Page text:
Portrait of a happy teen girl at home

It’s not too early to prepare for back-to-school!

Are you thinking about back-to-school yet? Students may not be ready to hit the books, but it’s good to plan ahead for their healthcare needs. Rather than wait until the last minute, schedule appointments for annual exams (if needed), sports physicals, and vaccinations – even for the college students.

Checkup time!

young girl getting a shot

Is it time for your child’s annual well-child visit? By scheduling it during the summer, you’ll know they’re healthy before the fall busyness kicks in. They also won’t miss out on school or activities to go to a doctor’s appointment. If they are due for vaccinations, they can get them during this visit. The regular vaccines for babies, children, and teens cover about 14 preventable diseases. It is important that they are given on schedule.

Read Pediatric Preventative Care and Immunizations for more information from Dr. David Polzin.

COVID-19 Vaccines

Depending on their age, when you make your child’s appointment ask about having them vaccinated against COVID-19. Children ages 12–15 can now receive Pfizer’s (Pfizer-BioNTech) COVID-19 vaccine. The U.S. Food and Drug Administration (FDA) first approved the vaccine for those 16 and older, and it’s now approved for emergency use for the younger age group. Because the Pfizer vaccination requires two shots given two weeks apart, plan ahead to time them around family vacations, activities/sports, or the beginning of school.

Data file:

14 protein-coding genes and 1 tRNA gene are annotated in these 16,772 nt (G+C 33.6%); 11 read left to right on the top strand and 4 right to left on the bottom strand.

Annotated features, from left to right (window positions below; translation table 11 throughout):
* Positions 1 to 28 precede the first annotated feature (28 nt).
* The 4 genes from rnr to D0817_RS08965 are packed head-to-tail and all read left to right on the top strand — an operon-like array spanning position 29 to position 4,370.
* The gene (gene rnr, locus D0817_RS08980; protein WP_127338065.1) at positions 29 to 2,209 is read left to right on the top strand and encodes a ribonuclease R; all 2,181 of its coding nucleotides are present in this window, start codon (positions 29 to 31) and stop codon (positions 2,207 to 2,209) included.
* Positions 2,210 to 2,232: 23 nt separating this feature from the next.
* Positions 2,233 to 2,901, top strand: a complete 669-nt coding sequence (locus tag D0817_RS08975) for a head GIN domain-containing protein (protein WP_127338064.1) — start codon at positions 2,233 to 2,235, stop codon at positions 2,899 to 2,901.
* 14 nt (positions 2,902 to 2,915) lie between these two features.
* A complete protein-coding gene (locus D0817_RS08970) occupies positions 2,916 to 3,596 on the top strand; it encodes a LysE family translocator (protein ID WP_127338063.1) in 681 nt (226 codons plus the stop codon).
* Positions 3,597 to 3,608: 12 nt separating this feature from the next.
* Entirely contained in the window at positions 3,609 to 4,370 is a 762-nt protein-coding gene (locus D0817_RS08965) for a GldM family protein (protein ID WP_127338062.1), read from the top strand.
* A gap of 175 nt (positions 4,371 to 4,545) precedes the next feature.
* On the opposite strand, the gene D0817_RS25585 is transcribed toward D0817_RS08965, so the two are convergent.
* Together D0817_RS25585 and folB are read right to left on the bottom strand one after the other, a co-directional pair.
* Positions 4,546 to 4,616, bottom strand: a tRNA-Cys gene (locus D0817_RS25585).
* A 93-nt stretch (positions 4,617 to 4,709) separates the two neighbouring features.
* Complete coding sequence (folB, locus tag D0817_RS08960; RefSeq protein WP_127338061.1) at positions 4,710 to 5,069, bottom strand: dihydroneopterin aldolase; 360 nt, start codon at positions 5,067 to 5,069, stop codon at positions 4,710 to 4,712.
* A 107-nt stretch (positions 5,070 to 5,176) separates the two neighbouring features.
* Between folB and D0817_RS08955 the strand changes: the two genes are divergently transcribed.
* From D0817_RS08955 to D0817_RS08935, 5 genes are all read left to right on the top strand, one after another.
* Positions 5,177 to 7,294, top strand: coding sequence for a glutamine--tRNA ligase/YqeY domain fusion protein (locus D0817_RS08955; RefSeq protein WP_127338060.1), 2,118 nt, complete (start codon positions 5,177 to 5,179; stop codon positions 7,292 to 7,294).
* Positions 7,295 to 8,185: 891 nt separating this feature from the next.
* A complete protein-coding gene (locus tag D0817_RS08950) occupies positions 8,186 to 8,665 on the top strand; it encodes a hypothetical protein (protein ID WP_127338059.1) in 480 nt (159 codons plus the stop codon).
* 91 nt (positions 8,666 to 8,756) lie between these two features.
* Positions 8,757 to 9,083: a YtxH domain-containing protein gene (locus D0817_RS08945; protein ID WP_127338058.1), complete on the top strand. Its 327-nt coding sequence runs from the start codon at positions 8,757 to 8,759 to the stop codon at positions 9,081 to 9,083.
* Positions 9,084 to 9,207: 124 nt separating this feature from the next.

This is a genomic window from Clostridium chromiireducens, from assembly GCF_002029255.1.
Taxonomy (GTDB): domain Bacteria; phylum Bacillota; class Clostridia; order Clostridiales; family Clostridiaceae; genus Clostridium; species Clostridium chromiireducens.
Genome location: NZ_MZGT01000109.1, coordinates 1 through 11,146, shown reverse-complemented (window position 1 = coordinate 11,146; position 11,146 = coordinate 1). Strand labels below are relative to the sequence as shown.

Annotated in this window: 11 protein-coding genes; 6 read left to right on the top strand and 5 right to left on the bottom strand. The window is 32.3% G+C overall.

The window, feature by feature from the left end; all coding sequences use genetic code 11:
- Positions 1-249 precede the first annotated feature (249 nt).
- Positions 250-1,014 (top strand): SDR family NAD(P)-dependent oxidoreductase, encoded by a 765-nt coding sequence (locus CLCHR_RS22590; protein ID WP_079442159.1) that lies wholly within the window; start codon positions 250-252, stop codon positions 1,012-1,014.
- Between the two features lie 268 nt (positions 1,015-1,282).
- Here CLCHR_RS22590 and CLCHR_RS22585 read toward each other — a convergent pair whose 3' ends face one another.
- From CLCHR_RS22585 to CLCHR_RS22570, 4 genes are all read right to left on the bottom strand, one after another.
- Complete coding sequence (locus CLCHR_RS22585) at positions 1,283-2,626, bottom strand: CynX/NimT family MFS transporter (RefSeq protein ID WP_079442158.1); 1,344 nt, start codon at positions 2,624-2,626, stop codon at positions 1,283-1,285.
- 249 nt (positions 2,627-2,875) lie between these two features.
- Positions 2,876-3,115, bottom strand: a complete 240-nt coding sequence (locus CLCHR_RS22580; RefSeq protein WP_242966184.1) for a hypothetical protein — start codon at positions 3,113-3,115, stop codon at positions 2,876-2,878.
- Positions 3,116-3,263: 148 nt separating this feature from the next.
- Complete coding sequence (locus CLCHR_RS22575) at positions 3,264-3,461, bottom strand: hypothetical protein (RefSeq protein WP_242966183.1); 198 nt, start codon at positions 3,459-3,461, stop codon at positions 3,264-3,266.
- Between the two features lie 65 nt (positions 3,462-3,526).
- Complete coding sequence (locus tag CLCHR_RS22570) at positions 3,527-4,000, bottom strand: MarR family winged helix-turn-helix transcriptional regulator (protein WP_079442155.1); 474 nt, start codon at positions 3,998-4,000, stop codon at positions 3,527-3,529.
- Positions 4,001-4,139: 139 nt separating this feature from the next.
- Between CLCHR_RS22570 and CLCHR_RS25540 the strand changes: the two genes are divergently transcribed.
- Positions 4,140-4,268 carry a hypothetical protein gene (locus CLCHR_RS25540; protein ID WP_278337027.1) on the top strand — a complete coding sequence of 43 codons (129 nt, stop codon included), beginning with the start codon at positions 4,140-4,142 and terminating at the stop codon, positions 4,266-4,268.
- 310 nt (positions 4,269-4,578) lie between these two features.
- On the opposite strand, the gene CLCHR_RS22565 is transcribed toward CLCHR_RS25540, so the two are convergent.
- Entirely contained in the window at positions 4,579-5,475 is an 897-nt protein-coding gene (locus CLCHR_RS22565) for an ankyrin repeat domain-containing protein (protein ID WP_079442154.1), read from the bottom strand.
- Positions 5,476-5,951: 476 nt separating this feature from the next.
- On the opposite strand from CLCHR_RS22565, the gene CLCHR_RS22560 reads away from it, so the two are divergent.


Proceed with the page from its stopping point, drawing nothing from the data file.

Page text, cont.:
Sport Physicals

Do you have a young athlete or two in your family? In Minnesota, sports physicals are required for students entering 7th and 10th grade prior to participating in sports. Since most fall sports begin practice in the summer, get the form from your school’s athletic department and have it filled out by the doctor at your child’s appointment. Your healthcare provider may also have the form needed for your area.

College Healthcare

college son moving out

Does your college student know how to handle simple health conditions that may arise? They can always call home or google “how to reduce a fever,” but give them a head start on independence. Send them with a simple first-aid kit that includes a thermometer and basic medicines such as ibuprofen or acetaminophen for pain or fever.

Many colleges and universities require a comprehensive physical exam. This includes vaccinations, such as MMR (measles, mumps, rubella), tetanus, and hepatitis B—some may also require a COVID-19 vaccination. If your college student is getting a vaccine that requires two shots (Pfizer or Moderna), time it so they have the second vaccine before they move to college. TB testing, mental health screening, and vision and dental checkups are also beneficial before leaving home.

And speaking to the young adults who are soon going off to college, you may want to consider allowing a member of your family to have access to your medical records or to speak to a healthcare provider in case of an emergency. This is handled with a simple form that you can get from your clinic.

Enjoy your summer as you prepare for fall!